Available treatments for Alzheimer’s disease offer relatively small symptomatic benefits and more effective treatments are much needed. β-Amyloid has been implicated in the pathogenesis of Alzheimer’s disease and much attention has focussed on inhibiting two enzymes responsible for production of this peptide, the β- and γ-secretases. Although potent inhibitors of both enzymes have been identified, achieving robust activity in animal models and progression to clinical studies has proved more challenging. Using a high-throughput functional genomics screen, scientists at VIB and Galapagos Pharmaceuticals have now identified a constitutively expressed orphan G protein-coupled receptor, GPR3, as another modulator of β-amyloid production. GPR3 is highly expressed in areas of the brain associated with Alzheimer’s disease and levels are elevated in brain tissue from people with sporadic Alzheimer’s disease. The researchers showed that blocking GPR3 prevented accumulation of β-amyloid, both in cell culture experiments and in a mouse model of Alzheimer’s disease.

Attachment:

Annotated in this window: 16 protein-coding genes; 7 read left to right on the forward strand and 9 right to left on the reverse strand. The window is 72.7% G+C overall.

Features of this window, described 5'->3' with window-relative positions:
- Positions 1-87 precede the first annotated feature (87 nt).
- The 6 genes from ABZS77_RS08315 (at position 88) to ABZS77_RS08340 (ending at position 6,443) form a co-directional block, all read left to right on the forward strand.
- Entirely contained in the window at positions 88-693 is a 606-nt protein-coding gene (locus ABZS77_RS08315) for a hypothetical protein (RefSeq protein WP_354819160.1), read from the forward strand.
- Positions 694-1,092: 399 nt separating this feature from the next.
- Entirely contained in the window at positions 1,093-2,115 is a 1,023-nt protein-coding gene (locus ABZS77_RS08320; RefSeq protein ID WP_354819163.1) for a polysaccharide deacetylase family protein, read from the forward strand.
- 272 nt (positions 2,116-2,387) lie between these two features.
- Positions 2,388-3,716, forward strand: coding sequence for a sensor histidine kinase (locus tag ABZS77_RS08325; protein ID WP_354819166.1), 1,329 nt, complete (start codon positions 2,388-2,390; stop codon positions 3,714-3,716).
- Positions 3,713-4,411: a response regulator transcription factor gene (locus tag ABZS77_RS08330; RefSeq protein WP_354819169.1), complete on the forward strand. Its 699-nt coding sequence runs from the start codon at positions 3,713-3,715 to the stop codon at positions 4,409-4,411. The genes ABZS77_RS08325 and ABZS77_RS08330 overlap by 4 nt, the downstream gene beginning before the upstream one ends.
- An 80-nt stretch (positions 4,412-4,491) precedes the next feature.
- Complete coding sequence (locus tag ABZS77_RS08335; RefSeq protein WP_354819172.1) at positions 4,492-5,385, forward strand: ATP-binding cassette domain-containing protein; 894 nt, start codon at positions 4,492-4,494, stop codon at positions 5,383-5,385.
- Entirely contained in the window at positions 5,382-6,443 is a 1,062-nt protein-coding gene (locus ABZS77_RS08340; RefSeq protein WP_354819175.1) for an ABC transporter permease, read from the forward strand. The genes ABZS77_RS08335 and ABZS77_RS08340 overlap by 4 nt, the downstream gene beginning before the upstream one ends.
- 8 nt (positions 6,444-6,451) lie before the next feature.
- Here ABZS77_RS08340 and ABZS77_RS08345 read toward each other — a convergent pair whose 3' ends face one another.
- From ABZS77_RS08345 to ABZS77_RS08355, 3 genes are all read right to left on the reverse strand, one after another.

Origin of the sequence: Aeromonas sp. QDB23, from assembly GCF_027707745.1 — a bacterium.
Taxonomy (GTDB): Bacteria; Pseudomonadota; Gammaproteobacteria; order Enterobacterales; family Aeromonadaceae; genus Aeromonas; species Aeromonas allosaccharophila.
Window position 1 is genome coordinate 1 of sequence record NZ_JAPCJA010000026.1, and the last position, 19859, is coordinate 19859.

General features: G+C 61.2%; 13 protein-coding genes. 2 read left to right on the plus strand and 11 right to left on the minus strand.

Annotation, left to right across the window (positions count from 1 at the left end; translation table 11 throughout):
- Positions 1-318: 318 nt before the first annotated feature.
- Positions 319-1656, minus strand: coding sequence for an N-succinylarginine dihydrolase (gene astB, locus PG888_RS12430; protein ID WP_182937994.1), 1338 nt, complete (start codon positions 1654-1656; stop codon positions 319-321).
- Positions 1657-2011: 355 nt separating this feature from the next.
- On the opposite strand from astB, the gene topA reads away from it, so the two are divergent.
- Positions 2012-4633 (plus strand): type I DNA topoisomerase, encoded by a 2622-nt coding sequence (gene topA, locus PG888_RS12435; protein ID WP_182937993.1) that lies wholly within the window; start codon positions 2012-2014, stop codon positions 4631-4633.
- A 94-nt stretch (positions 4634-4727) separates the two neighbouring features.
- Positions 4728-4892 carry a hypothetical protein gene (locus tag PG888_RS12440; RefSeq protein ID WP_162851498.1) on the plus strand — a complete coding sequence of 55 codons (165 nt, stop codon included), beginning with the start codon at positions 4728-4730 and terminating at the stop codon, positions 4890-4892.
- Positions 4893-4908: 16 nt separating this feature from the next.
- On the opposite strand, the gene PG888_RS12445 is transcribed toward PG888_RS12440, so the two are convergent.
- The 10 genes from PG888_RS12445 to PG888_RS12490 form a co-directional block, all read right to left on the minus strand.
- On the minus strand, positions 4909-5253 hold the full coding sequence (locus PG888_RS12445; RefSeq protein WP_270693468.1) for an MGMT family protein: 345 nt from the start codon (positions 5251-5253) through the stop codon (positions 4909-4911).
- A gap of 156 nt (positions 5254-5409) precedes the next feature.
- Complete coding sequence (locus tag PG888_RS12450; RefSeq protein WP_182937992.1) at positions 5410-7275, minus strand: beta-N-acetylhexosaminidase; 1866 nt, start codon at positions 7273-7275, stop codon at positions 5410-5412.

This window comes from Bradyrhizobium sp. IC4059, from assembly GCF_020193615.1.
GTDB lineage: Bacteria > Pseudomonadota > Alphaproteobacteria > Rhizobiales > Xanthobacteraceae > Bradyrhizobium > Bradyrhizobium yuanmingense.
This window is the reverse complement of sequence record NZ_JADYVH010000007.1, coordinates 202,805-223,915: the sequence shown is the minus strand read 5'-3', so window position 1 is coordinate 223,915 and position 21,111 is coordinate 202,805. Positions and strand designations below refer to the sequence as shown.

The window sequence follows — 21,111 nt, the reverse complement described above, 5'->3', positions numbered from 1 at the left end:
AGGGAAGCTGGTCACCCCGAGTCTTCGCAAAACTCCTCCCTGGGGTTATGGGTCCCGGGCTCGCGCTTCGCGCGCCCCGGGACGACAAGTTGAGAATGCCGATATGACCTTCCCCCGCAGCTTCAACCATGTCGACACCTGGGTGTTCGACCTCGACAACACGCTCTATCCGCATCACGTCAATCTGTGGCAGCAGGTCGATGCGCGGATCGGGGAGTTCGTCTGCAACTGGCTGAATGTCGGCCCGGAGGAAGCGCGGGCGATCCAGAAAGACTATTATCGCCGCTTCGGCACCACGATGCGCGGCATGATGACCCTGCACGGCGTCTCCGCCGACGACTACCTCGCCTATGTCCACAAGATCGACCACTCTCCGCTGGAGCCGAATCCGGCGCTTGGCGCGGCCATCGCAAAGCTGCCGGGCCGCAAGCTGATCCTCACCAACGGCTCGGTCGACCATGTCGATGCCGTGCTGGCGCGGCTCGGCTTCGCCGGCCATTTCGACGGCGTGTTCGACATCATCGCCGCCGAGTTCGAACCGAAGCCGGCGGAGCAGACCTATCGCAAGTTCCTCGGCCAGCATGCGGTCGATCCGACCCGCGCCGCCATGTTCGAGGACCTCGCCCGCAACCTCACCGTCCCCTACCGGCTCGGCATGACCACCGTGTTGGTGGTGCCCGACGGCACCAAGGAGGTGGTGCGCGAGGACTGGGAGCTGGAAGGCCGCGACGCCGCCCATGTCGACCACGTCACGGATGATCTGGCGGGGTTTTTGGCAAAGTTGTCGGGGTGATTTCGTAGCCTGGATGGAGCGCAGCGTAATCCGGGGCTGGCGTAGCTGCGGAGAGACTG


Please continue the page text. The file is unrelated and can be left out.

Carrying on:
Since G protein-coupled receptors have been relatively easy to exploit as drug targets, the scientists hope that GPR3 will prove to be a promising target for the treatment of Alzheimer’s disease.
The study is published in the February 13th issue of the journal Science.